Lesson: ATS that were made to make life easier for candidates and hiring managers – but they are actually making it more difficult than ever to get noticed. They are random, and do not always pre-qualify (with a high score) the best candidates for the role. Go AROUND the System!
9. Think Like a Hiring Manager - Be Grateful & Be CURIOUS
Example: Candidate GC (for grateful and curious) follows all the advice listed in this cheat sheet. They actually get a recruiter from this GREAT Company to call them back. They find out however, that maybe they did not have all the pre-requisite skills they needed during the first phone interview (if a recruiter is good – they should tell you this kindly and clearly – or you could ask). Instead of hanging up the phone disappointed, Candidate GC says how thankful they are for the call back and for the recruiter/hiring manager’s time. Let them know how they have “made your day” (or something authentic and complimentary – and don’t lie).
Then Candidate GC asks a few (curious) questions like: “do you have another role which might be better suited for me?” or “what is the best way to get a career with your company?” or “Can I send you an invitation to connect with me via LinkedIn so I can follow all the developments @ GREAT Company?” Upon hanging up the phone – Candidate GC – sends an authentic thank you email – noting one interesting and real thing about the company, the interviewer or their conversation.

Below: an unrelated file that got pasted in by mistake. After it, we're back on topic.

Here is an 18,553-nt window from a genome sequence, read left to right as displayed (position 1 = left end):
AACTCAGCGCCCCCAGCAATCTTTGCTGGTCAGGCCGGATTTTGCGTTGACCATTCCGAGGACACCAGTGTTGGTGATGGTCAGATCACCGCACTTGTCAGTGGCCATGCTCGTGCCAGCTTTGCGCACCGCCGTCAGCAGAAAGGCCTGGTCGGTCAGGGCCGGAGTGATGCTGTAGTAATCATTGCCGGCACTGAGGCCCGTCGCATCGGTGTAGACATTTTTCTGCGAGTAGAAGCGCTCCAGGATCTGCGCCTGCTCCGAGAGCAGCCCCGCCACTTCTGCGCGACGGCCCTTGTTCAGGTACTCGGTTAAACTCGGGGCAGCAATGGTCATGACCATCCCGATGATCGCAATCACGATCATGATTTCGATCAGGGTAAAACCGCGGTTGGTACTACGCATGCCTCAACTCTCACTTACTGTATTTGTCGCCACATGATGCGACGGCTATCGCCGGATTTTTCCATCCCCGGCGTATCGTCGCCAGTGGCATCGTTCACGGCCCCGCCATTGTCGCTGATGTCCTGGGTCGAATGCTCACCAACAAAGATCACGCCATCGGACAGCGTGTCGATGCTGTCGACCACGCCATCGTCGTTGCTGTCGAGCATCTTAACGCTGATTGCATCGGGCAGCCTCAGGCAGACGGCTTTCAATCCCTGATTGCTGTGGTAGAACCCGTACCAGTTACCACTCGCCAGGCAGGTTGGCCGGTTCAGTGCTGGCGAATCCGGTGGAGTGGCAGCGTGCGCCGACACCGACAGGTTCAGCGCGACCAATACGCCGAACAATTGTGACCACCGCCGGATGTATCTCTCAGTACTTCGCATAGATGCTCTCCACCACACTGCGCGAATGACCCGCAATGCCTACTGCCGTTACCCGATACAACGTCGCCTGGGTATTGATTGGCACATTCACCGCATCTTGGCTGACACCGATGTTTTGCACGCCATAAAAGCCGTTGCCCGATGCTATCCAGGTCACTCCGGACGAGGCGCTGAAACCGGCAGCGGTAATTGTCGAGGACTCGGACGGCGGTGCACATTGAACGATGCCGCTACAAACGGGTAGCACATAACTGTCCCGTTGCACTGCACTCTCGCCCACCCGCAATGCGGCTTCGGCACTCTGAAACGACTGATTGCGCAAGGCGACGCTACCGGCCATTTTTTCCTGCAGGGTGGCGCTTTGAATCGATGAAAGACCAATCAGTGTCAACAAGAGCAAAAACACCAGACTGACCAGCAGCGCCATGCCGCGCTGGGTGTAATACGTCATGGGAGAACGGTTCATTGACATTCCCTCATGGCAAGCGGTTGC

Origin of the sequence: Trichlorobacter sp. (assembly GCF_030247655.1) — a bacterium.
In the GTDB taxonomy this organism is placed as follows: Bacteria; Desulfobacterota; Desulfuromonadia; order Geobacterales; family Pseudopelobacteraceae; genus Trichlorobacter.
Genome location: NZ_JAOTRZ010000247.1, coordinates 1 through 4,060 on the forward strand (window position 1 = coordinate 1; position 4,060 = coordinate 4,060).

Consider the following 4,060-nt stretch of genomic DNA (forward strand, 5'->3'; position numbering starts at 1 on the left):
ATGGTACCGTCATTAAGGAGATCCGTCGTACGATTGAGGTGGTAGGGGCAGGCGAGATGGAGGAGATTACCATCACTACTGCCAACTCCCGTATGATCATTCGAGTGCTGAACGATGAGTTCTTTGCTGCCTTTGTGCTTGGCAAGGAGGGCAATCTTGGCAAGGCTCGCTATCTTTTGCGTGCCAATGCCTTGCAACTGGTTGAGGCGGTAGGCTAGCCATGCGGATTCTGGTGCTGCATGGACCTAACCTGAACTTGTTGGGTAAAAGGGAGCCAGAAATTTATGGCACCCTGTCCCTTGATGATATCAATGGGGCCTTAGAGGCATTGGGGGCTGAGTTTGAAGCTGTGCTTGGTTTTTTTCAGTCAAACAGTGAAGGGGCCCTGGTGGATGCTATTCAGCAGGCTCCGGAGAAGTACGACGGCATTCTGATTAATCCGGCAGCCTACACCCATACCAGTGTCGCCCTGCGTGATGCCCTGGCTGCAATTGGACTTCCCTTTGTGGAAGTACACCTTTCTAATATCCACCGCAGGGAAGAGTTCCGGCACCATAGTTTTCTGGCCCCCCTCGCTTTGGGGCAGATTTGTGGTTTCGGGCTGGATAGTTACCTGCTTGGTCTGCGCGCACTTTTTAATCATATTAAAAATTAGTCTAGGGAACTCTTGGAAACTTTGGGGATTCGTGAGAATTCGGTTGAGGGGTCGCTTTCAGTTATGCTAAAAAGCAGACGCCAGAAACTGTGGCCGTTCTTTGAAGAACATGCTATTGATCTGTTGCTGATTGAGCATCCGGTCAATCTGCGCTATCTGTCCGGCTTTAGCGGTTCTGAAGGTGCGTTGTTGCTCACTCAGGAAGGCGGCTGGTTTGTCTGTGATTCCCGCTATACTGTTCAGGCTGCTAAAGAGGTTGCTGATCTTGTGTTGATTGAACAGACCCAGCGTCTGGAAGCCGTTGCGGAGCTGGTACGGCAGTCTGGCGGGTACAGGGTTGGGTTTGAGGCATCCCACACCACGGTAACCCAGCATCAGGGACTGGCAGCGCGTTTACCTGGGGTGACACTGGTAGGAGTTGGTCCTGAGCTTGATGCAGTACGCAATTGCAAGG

Lesson: Candidate GC is going to be remembered by the hiring manager. Furthermore, the candidate is going to look at that person’s profile on LinkedIn every once in a while (2 weeks or so) – or perhaps they will like a comment or post on LinkedIn (again don’t over-do it...moderation). This will keep your candidacy fresh in the mind/memory of the decision-maker or gate-keeper. Instead of being an on-known score from an ATS – you have become a real person, part of a network...and most importantly – a viable candidate for future openings.
So many candidates take the lack of response from their job applications personally. Truthfully – it is not about YOU. In today’s world we all need to be flexible and resilient. Try walking a mile in the recruiter’s or the hiring managers’ shoes. If you want a job – you need to think like the people doing the hiring. The best way to get hired is to - - join, participate, help, and share. That will certainly get noticed. When you do get noticed...be GRATEFUL...that will get you remembered! You can shift the balance of every interview (or interaction) in your favor - by being genuinely positive, curious and grateful.